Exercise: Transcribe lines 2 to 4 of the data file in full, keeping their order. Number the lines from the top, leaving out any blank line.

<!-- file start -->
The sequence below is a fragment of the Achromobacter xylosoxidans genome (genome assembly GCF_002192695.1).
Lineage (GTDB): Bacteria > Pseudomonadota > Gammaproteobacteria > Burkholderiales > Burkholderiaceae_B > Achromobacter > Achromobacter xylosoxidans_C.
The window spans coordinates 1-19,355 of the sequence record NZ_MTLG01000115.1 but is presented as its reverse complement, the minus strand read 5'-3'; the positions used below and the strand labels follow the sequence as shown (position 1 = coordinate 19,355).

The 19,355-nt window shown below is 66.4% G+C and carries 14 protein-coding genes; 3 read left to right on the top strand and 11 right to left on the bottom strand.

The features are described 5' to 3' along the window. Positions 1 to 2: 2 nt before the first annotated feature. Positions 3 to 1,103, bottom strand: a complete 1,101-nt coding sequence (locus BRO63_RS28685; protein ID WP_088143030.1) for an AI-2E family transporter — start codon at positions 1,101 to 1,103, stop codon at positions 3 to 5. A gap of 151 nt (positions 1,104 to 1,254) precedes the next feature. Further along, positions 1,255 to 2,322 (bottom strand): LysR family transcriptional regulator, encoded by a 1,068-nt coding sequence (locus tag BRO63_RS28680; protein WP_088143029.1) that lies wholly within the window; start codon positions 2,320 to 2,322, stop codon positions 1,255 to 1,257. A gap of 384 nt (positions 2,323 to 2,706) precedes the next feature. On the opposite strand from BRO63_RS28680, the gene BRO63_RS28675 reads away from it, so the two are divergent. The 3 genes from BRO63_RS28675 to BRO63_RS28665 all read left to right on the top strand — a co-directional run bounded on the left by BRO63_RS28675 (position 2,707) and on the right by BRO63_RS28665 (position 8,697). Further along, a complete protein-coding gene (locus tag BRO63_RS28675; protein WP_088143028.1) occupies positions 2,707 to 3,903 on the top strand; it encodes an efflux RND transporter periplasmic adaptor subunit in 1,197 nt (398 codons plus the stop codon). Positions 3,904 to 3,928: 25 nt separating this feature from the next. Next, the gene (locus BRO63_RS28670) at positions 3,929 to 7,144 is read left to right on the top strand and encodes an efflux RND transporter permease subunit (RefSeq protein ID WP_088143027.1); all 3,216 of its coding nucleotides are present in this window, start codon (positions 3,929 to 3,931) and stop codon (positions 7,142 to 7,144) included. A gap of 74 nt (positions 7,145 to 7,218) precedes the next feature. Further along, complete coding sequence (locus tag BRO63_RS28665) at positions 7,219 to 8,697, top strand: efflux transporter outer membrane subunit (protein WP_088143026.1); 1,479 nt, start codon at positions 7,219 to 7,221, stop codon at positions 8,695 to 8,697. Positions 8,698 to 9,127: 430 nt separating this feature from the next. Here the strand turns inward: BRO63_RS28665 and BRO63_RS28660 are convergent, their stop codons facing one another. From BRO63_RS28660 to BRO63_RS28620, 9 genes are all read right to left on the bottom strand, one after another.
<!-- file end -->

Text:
Lineage (GTDB): Bacteria > Pseudomonadota > Gammaproteobacteria > Burkholderiales > Burkholderiaceae_B > Achromobacter > Achromobacter xylosoxidans_C.
The window spans coordinates 1-19,355 of the sequence record NZ_MTLG01000115.1 but is presented as its reverse complement, the minus strand read 5'-3'; the positions used below and the strand labels follow the sequence as shown (position 1 = coordinate 19,355).

The 19,355-nt window shown below is 66.4% G+C and carries 14 protein-coding genes; 3 read left to right on the top strand and 11 right to left on the bottom strand.